Alice in Videoland

On the 17th of September I was at Budaba for the Malaysian Video Awards. Having finally found a spot to stand where I wasn’t either moving aside or blocking someone’s view of podium and award recipient, I sat on a rail and finished a glass of melting ice with traces of gin.

Then my dear editor took the glass out of my hands and pushed me onstage. Pete Teo and Ho Yuhang were coming up with Mussadique Suleiman, Hafez Jordan Suleiman and Rauf Fadzilla: the animated music video of Pete’s ‘Arms of Marianne’ had won the Best of MVA Award. I tried to hide behind them.

You see, one day I was brought, quite serendipitously, to the Voxel Animations studio in Ampang, given a jacket to wear, and photographed in varying degrees of bad posture, body part by body part. These were later pieced together on Macs and made to move by arcane software. I was physically present for half-an-hour, at most.

The animators spent much more time roaming the environs of Jalan Raja Chulan, Sultan Ismail, and Ramlee at sweaty mid-day, taking pictures of sidewalks, mouldy walls, rusting metal, garbage bins. For the next three months, these photographs were meticulously montaged to create an Orwellian dystopia. “It’s a time-consuming process; but nevertheless, fun to do,” says Mussadique. My body now shuffles around in the music video, carrying passed-out ladies. I’ve tried to avoid watching the video; it’s hardly unsatisfactory, but still causes me great embarrassment. They thought my slouch was cute.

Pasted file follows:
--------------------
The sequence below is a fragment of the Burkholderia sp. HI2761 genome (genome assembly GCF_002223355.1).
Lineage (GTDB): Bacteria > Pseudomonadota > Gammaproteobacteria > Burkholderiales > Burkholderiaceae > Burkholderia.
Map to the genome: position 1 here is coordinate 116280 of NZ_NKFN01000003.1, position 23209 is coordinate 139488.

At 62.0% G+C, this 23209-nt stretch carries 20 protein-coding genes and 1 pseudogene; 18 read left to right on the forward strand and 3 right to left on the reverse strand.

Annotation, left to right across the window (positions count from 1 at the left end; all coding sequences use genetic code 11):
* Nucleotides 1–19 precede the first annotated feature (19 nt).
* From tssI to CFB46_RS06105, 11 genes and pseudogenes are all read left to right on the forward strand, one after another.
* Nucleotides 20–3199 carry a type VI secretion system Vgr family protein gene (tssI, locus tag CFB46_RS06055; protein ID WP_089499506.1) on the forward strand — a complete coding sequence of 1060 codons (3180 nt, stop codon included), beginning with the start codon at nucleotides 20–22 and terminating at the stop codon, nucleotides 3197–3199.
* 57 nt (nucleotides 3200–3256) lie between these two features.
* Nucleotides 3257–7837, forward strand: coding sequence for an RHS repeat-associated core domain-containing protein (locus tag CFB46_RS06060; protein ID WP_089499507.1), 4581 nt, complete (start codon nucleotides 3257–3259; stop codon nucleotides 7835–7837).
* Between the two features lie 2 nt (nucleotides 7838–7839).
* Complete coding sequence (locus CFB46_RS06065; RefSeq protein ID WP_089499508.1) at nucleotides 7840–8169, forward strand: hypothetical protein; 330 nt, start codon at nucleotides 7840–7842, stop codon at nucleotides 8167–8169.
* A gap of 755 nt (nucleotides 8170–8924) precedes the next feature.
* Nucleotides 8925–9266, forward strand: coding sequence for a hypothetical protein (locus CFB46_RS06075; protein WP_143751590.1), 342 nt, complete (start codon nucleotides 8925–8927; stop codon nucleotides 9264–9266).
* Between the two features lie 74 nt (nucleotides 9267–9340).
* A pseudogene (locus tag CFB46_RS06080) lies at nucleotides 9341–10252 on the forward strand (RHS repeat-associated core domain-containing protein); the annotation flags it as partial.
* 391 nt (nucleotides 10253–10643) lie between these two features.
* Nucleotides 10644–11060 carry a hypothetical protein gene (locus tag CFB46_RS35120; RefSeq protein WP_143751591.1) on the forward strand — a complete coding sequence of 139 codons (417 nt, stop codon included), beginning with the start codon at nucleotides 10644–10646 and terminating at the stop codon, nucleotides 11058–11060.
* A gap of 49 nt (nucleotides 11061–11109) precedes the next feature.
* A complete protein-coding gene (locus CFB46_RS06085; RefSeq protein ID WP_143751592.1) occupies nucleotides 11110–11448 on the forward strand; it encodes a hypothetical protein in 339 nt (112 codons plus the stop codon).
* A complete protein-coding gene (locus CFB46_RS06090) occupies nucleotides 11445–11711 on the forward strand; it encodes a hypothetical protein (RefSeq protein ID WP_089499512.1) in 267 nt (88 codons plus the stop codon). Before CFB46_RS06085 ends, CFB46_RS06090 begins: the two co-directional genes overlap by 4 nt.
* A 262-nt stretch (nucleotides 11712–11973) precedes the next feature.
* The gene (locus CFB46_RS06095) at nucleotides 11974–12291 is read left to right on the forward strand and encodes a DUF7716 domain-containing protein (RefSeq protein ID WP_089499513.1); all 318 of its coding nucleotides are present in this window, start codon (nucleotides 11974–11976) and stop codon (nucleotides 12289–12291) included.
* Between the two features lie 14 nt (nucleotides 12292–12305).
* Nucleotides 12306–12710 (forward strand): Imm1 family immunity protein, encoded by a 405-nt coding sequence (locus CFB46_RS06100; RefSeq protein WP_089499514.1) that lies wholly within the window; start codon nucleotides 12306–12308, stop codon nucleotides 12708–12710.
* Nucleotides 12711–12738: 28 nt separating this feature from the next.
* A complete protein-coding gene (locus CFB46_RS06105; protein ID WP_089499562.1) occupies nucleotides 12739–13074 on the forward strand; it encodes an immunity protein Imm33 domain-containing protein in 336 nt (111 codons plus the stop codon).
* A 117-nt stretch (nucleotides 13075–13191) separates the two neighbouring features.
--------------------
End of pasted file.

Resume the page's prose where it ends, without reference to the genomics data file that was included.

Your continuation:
‘Arms of Marianne’ also won the gold award in the Best Music Video category. “The awards have not caused our phone to ring of the hook yet,” Mussadique tells me. “What they have done, though, is give us a well-needed sense of motivation, a feeling that we are being listened to.”

Paddle Pop

I have informed you of my oblique connection to the Malaysian Video Awards; my dear editor is using me as a gimmick again (“Write as if you are Alice in Wonderland, you know. Zedeck in Videoland!”). I have little enthusiasm for commercials, the Paddle Pop Lion having scared me as a child. I missed six of the 9th MVA Festival’s eight days.

Compelled to fill the gaps in my knowledge, I have three VHS cassettes and nine Digital Video tapes on loan from MVA Central. Here are some highlights: Desmond Hew’s The Defiled is a spiffy looking gangster short set in an abandoned Taman Perindustrian, and would have been alright if the thugs didn’t speak in inconsistent American accents. Eugene Foo’s five-minute hallucination, Grey Avenue, won Best Experimental Video (Amateur Animation) and Best Short Animated Film (Open); the traffic-light-giraffes, caterpillar-trains and tractor­-elephants were trippy. Chee Guo Lin’s An Interview with the Swimming Pool is a neatly made, funny, and poignant short in which a guy literally interviews a swimming pool and learns about compassion; it won Best Short Film (Independent / Self Financed) and is this year’s recipient of FINAS’ RM 30 000 grant.

“You don’t have to watch the whole thing, you know,” James Lee says. I am in his workroom, trying to endure the outtakes of Jeffery Manja, an excruciating (but sincere, I’m told) Iban-language pop music video. James is letting me use his DV camera to watch the tapes.

I ask James about the MVA, and he has some reservations:

“They’re not doing as much as they can. I mean, they’ve been doing it for nine years already. The festival is free to the public, and you can watch some nice stuff there, but the awards themselves don’t mean much. You win an award, go to a party, and everyone is happy, but there’s no follow-up. Ming Jin had to deal with FINAS himself.”